Podcasting 106: Creating an RSS Feed

We have a volunteer to be the class podcasting example. Toby Palmer has done the narration of his children’s book Lilly and the Russet Gigantus, and wants to make a podcast of the narration.

So we will start by creating a category in the SMUG Podcast blog, which I have to do for him as an administrator. I can do this quickly and easily because Toby has used WordPress.com to host his blog.

Once I hit the Add User button, we see that Toby is now added as an Author on the SMUG Podcast Blog. He remains an Administrator on his own blog. By being part of the WordPress.com community, you can have some blogs on which you are the Administrator or an Editor, and you can be an Author or Contributor on others. This graphic shows Toby as an Author:

Now I need to create a category for Toby’s podcast:

When I click the Add New link, I can enter a new category for Toby:

When you create a category in a wordpress.com blog, you automatically create an RSS feed, because there is a feed for every category.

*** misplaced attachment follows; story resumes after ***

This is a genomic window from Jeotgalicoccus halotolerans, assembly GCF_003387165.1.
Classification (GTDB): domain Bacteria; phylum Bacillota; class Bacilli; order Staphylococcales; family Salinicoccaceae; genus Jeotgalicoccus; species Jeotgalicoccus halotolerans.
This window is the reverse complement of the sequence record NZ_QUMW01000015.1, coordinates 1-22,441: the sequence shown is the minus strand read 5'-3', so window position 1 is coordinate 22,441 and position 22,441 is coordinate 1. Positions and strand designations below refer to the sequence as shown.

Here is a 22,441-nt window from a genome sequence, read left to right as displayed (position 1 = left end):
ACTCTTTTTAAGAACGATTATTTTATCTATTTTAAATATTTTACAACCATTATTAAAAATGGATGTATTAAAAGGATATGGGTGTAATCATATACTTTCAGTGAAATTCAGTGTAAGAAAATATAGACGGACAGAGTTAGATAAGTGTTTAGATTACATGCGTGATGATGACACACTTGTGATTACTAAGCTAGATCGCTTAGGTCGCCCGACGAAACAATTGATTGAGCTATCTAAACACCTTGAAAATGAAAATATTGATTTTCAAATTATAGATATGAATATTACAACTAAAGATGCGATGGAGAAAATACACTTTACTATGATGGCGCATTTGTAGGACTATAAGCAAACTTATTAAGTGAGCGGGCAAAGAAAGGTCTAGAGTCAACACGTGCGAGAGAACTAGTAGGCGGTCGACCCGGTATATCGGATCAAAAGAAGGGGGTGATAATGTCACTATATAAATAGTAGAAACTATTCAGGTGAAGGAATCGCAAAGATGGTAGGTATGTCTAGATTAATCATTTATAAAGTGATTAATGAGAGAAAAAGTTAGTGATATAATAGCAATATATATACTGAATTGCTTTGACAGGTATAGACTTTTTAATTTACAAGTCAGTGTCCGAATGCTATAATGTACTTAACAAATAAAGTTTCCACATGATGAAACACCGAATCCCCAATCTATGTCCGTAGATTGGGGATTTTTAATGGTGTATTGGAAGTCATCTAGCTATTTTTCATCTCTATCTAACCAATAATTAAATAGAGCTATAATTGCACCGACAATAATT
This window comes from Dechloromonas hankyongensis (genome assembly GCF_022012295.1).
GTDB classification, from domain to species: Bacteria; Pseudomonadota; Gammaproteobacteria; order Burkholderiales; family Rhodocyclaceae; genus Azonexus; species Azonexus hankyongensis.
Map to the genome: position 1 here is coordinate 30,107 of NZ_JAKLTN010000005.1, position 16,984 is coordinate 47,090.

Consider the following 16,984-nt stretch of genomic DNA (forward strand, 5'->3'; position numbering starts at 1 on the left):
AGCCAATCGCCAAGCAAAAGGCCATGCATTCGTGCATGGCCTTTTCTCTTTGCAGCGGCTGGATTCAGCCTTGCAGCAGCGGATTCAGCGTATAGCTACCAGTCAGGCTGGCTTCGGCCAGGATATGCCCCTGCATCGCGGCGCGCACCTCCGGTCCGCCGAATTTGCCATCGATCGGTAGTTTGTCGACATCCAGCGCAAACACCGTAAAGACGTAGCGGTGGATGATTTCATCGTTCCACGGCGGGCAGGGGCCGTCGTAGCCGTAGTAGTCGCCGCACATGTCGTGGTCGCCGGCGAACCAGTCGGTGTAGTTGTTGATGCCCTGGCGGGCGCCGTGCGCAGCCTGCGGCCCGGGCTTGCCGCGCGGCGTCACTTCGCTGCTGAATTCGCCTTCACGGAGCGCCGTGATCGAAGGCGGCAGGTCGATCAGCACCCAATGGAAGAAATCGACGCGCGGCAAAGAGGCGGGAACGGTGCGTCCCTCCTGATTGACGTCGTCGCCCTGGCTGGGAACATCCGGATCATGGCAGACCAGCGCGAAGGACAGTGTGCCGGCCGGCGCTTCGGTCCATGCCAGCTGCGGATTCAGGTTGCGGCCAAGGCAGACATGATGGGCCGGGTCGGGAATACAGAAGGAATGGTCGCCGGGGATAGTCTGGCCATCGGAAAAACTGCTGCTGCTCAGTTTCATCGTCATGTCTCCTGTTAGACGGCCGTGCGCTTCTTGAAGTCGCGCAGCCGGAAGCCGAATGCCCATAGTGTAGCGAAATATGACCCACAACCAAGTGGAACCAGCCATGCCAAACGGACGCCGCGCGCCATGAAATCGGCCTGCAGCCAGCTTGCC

In this case the category for Toby’s podcasts is:


That’s not the RSS feed, though. That’s just the category URL, which show you all of the posts that are in that category. It’s REALLY complicated to get the RSS feed. See if you can tell the difference between the category URL and the RSS URL:


The first person who is able to spot the difference and put the correct answer in the comments below gets a 50 percent reduction in tuition to SMUG.

In Podcasting 107 I will take you step-by-step through creating a podcast post, and in Podcasting 109 we will improve your RSS feed using Feedburner.

Meanwhile, if you have any questions, just ask them in the comments.

Author: Lee Aase

Husband of one, father of six, grandfather of 15. Chancellor Emeritus, SMUG. Emeritus staff of Mayo Clinic. Founder of HELPcare and Administrator for HELPcare Clinic.

2 thoughts on “Podcasting 106: Creating an RSS Feed”

  1. In order to get my 50% off of tuition, I finally figured it out! After much detailed research, coffee, and investigation I concluded that the binary conversion of both urls state that the addition of “011001100110010101100101011001000000110100001010” = identifies the difference of the second url to include the word “feed”

    Thank you for the discount!

    – Jorge De La Garza
    SMUG Undergraduate

  2. Excellent work 😉

    Adding “feed” to the end of any category URL gives you the RSS feed for that category. It’s helpful for podcasting and for setting up blog category feeds.

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